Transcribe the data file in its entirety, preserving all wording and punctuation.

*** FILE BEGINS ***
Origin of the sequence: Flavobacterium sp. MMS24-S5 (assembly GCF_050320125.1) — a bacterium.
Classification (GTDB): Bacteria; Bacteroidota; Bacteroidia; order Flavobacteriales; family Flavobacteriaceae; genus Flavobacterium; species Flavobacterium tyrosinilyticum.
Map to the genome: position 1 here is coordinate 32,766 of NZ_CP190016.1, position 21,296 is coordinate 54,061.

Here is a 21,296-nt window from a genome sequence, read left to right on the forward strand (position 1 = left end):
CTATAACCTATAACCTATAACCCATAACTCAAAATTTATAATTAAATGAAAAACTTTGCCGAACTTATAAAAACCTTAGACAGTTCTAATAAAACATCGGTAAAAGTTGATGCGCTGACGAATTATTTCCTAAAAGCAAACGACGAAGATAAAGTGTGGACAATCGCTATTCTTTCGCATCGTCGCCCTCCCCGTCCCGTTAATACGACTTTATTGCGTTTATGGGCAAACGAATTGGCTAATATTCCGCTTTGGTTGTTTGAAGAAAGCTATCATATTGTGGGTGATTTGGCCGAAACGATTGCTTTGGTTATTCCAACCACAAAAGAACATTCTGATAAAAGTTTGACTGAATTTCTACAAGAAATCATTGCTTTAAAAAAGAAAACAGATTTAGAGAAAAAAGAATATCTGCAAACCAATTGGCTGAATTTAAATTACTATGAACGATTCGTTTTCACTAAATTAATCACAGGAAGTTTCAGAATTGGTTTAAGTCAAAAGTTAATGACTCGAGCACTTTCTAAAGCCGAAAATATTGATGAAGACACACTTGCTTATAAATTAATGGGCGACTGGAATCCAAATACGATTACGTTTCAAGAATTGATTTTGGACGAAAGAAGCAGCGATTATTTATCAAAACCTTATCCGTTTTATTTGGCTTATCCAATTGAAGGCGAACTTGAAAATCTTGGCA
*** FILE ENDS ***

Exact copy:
Origin of the sequence: Flavobacterium sp. MMS24-S5 (assembly GCF_050320125.1) — a bacterium.
Classification (GTDB): Bacteria; Bacteroidota; Bacteroidia; order Flavobacteriales; family Flavobacteriaceae; genus Flavobacterium; species Flavobacterium tyrosinilyticum.
Map to the genome: position 1 here is coordinate 32,766 of NZ_CP190016.1, position 21,296 is coordinate 54,061.

Here is a 21,296-nt window from a genome sequence, read left to right on the forward strand (position 1 = left end):
CTATAACCTATAACCTATAACCCATAACTCAAAATTTATAATTAAATGAAAAACTTTGCCGAACTTATAAAAACCTTAGACAGTTCTAATAAAACATCGGTAAAAGTTGATGCGCTGACGAATTATTTCCTAAAAGCAAACGACGAAGATAAAGTGTGGACAATCGCTATTCTTTCGCATCGTCGCCCTCCCCGTCCCGTTAATACGACTTTATTGCGTTTATGGGCAAACGAATTGGCTAATATTCCGCTTTGGTTGTTTGAAGAAAGCTATCATATTGTGGGTGATTTGGCCGAAACGATTGCTTTGGTTATTCCAACCACAAAAGAACATTCTGATAAAAGTTTGACTGAATTTCTACAAGAAATCATTGCTTTAAAAAAGAAAACAGATTTAGAGAAAAAAGAATATCTGCAAACCAATTGGCTGAATTTAAATTACTATGAACGATTCGTTTTCACTAAATTAATCACAGGAAGTTTCAGAATTGGTTTAAGTCAAAAGTTAATGACTCGAGCACTTTCTAAAGCCGAAAATATTGATGAAGACACACTTGCTTATAAATTAATGGGCGACTGGAATCCAAATACGATTACGTTTCAAGAATTGATTTTGGACGAAAGAAGCAGCGATTATTTATCAAAACCTTATCCGTTTTATTTGGCTTATCCAATTGAAGGCGAACTTGAAAATCTTGGCA